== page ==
after years of restricting health-care funding growth in favour of transit initiatives few support, Ontario’s Liberals were recently jettisoned by the electorate. Bounced to the curb. Humbled.
      We agree, Devlin is a weasel. They could do better, easily. Replace him.

      Reply
      • Marshall

        July 19th, 2018

        “From 2005-06[2] to 2011-12, health sector expense in Ontario grew by an average of 5.9 per cent annually. However, after the 2008-2009 recession, limiting the growth of health sector spending was a critical part of the Province’s plan to achieve a balanced budget in 2017-18. From 2011-12 to 2015-16, annual health sector expense grew by only 2.4 per cent on average.”

        http://www.fao-on.org/en/Blog/Publications/health-sector-march-18#3.%20Health%20Sector%20Expense%20Trends

        Health care is the single largest expense in the province’s budget (approx. 44% of all such expenditures) and while post-recession spending had decreased, Ontario’s 2018-19 budget increased hospital funding by 4.6%.

        At least temporarily. Ford plans to cut government spending by 4%. That will be interesting regardless of whichever friend he tasks with the cuts.

        Reply
  3. Mike Orangefield

    July 19th, 2018

    “That made the plan more of a gift to insurance companies than to young Ontarians.” The real gift is forcing parents with insurance coverage to through their private insurer that will charge a much higher rate for the product and the service than if delivered through public insurance cause its a one pay and submit claim. For any med the cost will be much much higher as one script through the system then when done in bulk like our provincial system Huge huge windfall for the insurance companies to be able to charge many times the same amount through private than public. And what about “the little guy” that see their premium and deductible go up while service and quality is reduced? Thanks but no thanks for these “efficiencies”

    Reply
  4. Mike orangefield

    July 20th, 2018

    And I love the ‘efficient” tax break Dougie has given to his friends in the fossil fuel industry. Dougie giving the fossil fuel industry a 10 cent per litre tax break will loose untold millions in much needed revenue for the province. Dont remember the “little guy” in Ontario asking for tax breaks for the industry that gouges us on a daily basis. Very “efficient”

    Reply
  5. Marshall

    July 21st, 2018

    None of the tax cutters ever has the guts to be honest with people about the impact of reduced revenue on public services. But the pattern has been repeated over and over again across Canada.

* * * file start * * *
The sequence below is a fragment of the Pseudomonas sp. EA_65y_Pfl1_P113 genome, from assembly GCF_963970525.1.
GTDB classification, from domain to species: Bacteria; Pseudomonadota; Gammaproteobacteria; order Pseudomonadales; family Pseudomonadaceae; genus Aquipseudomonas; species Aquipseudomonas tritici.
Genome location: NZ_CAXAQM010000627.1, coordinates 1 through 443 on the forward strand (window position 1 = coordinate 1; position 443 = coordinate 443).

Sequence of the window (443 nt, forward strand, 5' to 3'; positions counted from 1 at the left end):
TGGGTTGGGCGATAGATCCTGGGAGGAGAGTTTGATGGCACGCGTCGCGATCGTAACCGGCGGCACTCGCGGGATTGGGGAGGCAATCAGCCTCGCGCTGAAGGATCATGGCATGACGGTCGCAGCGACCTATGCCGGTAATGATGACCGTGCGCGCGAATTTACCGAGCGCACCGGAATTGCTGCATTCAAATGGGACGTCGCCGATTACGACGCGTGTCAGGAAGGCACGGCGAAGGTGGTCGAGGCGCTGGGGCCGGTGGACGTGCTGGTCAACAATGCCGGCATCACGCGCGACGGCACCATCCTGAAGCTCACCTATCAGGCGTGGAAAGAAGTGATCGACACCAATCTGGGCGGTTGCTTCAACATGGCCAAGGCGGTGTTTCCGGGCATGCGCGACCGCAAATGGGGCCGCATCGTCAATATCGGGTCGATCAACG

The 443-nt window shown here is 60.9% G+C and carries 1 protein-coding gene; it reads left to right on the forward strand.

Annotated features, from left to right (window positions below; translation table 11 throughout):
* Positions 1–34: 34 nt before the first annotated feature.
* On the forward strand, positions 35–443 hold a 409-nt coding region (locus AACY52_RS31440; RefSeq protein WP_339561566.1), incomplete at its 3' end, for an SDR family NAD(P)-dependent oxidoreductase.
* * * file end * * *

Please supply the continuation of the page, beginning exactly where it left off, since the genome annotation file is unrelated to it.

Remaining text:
Municipal tax freezes and cuts slowly starve the services that are closest and most visible to us.

    Provincial tax cuts are coupled with growing provincial fiscal deficits, followed by crisis-driven cuts in public services.

    Massive tax cuts were introduced by Paul Martin’s Liberals in the early-2000s coupled with a retreat by the federal government from public services in areas of jurisdiction shared with the provinces.

    A cut in the GST rate by the Stephen Harper’s Conservatives led directly to the current federal deficit.

    The aggregate impact has been stunning. In 1992, the five-year average of total government expenditures as a share of GDP was 48.6 per cent. In 2016, the five-year average was 40.1 per cent — in the context of today’s $2 trillion economy, that’s worth $170 billion in lost spending on public services.

    We see clear crisis indicators of decline everywhere we look:

    • Crumbling public infrastructure.
    • An elementary and secondary education system whose funding cannot meet the needs of today’s students.
    • Post-secondary tuition that is now more than triple what it was 25 years ago.
    • The lack affordable housing and the rise in homelessness.
    • A public health insurance system that excludes the fastest growing component of health care costs (pharmaceutical drugs) and that is straining to meet the needs of an aging population.

    And now, in Ontario, here we go again, with a clear denial of the link between taxes and public services “no dollar is better spent — than the dollar that is left in the pockets of the taxpayer” elevated from meaningless political rhetoric to a line in the official Throne Speech of the new provincial government.

    https://www.thestar.com/opinion/contributors/2018/07/20/still-waiting-for-that-adult-conversation-about-taxes-and-public-services.html

    Reply

Leave a Reply

  • (not be published)